03 August 2022 – C3D Labs is pleased to announce the release of C3D Toolkit 2022, a major update to its software development kit (SDK). The SDK is used by independent software firms to create and enhance their design and engineering programs for computer-aided design (CAD), manufacturing (CAM), and engineering (CAE), among others.
Our 2022 release features new and improved tools for 3D surfaces, solids and polygonal modeling, 3D sheet metal design, 3D Web visualization, and parametrization. It offers significant enhancements in every one of the modules in our toolkit:
- C3D Modeler geometry kernel
- C3D Solver 2D and 3D constraint manager
- C3D FairCurveModeler smooth curve constructor
- C3D B-Shaper polygon to b-rep converter
- C3D Converter data exchange
- C3D Vision visualization engine
- C3D Web Vision visualization engine
Together, the modules provide a complete solution for building 3D design applications for desktops, mobile, clouds, and the Web.
C3D Labs added new capabilities to the C3D Toolkit 2022 after we assessed the needs of modern design software in many industries. The new functions are useful in classic CAD, CAM, and CAE systems, as well as with software in newer fields, such as building information modeling (BIM), virtual reality (VR), 3D scanning, and digital manufacturing. We have customers in all of these fields using our toolkit for their software.
New in Surface Modeling
As we were planning the 2022 release of our C3D Modeler geometric kernel, we decided to focus on the area of complex surface modeling, which is considered the high-end of CAD functionality. Adding complex surfaces paves the way for C3D to solve design tasks for the aerospace and shipbuilding industries.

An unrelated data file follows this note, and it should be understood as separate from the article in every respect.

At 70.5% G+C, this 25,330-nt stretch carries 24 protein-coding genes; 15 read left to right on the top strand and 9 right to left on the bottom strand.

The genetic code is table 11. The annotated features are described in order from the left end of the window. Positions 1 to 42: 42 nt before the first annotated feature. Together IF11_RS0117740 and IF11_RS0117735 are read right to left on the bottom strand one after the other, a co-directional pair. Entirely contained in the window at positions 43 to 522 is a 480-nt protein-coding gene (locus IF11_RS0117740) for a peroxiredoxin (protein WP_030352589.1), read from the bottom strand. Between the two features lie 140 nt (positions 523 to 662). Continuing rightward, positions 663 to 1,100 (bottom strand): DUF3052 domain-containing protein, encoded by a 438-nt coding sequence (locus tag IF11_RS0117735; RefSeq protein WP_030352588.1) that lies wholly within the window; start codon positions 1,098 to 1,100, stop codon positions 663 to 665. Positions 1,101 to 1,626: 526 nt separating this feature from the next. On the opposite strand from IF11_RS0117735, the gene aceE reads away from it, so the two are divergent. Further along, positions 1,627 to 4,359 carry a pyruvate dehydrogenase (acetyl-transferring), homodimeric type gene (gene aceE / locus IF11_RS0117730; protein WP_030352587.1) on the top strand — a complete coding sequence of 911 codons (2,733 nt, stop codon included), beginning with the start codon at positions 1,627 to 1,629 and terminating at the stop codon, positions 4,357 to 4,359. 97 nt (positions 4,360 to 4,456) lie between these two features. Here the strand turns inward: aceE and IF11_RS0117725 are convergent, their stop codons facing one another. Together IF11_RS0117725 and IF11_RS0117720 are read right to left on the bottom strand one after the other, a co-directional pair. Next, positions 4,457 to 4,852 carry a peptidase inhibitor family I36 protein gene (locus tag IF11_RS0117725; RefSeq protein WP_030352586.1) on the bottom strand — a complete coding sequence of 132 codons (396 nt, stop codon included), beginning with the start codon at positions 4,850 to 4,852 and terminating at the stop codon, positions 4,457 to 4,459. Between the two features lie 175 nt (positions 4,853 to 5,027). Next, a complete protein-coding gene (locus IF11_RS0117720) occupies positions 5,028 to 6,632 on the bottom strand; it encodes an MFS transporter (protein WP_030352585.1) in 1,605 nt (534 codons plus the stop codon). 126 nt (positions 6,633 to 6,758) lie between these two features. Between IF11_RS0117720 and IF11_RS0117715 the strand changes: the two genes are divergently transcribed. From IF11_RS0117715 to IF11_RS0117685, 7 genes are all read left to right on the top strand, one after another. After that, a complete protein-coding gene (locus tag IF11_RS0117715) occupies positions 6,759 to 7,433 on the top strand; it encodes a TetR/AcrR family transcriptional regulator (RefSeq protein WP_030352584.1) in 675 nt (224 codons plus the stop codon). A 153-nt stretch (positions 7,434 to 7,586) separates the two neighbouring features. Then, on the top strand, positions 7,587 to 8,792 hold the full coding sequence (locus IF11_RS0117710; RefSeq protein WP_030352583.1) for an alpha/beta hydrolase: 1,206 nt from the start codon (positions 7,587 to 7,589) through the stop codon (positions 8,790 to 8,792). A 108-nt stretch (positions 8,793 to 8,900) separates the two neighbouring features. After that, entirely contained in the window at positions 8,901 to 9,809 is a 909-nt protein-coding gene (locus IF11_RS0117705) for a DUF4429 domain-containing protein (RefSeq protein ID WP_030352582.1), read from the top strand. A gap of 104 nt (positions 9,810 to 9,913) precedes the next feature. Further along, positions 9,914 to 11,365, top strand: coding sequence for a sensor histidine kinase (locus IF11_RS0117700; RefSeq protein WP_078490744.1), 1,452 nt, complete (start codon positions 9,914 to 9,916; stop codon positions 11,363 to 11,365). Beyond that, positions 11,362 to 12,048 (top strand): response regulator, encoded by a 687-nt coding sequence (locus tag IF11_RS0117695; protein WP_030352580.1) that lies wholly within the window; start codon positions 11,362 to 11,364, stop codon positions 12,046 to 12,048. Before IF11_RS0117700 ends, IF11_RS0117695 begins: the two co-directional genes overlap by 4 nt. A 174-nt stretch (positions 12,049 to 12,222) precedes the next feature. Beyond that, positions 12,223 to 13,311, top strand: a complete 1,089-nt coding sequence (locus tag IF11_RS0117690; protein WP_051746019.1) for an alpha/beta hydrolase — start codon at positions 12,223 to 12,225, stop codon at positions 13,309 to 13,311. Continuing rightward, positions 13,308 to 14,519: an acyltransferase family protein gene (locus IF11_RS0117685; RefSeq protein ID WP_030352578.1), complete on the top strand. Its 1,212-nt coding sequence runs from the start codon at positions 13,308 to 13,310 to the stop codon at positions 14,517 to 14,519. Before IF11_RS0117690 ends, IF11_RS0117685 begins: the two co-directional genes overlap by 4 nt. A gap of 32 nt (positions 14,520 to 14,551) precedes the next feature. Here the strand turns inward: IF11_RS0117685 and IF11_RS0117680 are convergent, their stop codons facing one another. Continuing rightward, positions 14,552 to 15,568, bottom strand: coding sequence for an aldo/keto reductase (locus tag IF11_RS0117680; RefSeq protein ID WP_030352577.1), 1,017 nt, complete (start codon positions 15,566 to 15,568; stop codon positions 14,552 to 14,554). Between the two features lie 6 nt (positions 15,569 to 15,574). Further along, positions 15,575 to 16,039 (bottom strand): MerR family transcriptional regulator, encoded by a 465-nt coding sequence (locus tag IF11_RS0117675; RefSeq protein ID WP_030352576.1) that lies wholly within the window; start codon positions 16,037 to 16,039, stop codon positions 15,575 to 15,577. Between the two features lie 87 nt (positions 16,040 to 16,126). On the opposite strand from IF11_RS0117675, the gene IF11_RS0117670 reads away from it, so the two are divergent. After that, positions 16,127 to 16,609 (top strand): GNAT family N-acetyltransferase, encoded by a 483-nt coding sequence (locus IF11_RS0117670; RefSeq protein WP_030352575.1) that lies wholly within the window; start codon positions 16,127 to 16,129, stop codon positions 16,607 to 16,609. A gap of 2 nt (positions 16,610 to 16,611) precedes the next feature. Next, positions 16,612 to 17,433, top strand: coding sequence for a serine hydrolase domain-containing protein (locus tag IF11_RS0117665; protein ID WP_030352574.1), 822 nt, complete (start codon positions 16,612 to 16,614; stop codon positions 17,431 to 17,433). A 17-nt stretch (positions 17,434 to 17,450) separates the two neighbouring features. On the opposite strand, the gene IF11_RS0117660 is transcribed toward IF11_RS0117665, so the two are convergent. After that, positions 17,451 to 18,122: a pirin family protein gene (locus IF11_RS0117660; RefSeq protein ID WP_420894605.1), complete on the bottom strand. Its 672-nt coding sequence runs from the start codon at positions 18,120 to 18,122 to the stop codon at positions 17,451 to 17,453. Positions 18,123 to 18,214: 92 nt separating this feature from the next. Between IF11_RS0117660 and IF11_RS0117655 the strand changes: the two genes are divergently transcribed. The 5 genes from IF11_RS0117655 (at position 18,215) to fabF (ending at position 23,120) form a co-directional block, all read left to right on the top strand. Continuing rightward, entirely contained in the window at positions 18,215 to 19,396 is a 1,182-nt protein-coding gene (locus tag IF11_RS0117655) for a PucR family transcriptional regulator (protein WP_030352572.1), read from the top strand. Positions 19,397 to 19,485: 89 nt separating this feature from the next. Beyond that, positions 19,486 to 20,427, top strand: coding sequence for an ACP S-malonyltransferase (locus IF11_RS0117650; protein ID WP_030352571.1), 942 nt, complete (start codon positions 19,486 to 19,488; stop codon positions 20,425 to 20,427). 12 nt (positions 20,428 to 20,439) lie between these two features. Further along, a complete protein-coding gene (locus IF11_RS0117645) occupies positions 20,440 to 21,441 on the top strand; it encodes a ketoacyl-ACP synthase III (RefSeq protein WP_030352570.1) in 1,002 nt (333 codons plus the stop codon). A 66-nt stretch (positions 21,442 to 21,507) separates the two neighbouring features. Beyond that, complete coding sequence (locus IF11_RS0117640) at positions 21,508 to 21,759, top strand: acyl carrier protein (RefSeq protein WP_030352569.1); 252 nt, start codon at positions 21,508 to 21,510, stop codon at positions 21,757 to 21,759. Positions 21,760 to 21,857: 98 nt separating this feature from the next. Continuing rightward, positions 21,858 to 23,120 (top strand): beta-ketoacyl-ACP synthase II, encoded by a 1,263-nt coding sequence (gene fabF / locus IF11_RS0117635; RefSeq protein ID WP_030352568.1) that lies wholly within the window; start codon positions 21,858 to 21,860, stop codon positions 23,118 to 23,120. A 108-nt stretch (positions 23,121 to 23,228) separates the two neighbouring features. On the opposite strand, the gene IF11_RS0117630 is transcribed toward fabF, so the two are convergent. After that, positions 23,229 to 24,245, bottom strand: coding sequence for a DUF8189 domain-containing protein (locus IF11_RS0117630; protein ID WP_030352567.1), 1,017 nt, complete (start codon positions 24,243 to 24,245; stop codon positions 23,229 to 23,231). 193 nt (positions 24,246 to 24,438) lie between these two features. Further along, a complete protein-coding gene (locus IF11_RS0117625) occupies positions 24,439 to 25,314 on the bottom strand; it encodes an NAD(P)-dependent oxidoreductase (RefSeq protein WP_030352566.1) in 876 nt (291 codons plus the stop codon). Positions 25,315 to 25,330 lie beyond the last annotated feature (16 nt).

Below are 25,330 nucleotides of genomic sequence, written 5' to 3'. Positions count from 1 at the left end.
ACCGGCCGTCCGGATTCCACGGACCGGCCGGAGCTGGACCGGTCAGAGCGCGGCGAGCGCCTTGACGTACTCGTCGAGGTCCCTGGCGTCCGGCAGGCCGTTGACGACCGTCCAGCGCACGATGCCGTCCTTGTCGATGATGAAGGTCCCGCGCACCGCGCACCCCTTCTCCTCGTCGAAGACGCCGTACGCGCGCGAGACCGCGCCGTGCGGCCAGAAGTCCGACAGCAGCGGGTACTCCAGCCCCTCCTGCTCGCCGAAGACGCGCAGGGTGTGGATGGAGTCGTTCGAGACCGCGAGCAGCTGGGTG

Recently, we presented in our blog a new function related to median shelling. Previously, we could model such surfaces only for pairs of faces equidistant from each other; in the new version, however, we implemented the ability to construct shells from non-equidistant pairs of flat faces. The resulting mid-surface is constructed equidistantly from the parent faces, as shown by the figure below.
Traditionally, functions related to the surfaces of conic sections undergo significant improvements in each new version of our geometric kernel. This time is no different: we implemented the ability to construct surfaces that are minimally-stressed and tangent to two sets of faces. These improvements expand the scope of surfaces of conic sections that will be helpful in modeling complex contours of structures, such as those used in aircraft, ship, and turbine designs.
We also made major improvements to surfaces made from curve meshes, in particular joining the boundaries of surfaces smoothly, as illustrated below.
Functions for ruled surfaces are expanded with several new construction methods:
- By a curve and a direction
- By a curve and a surface
- Along a curve touching a surface
- Touching two surfaces.
Patch operation functions are improved. Whereas previously C3D Toolkit modeled patches on Coons surfaces only when all boundaries were joined smoothly with the original surfaces, you can now build patches on boundaries where tangency conditions are violated.
We continue to work on extending polyhedral surfaces by eliminating the overlap (or divergence) of faces that are subject to extension. Now if extended faces overlap or diverge, the method builds a common edge for all of them.
Added Curve Construction Methods
It is worth talking in some detail about the changes we made to our C3D FairCurveModeler module, which constructs smooth curves. Among the functions we added, one is a new method that approximates an array of noisy points, which typically takes as input parameters the array of noisy points and some NURBS curves. The figure below shows (at top right corner) how the curvature plot of such a curve has an oscillating effect.
The result of the new algorithm is a smooth curvature variation of the curve, which is confirmed by its graph (bottom right corner).
For the fair curve modeler, we improved the algorithms that build curves in boundary cases; added smooth curve builders; and added new API (application programming interface) functions.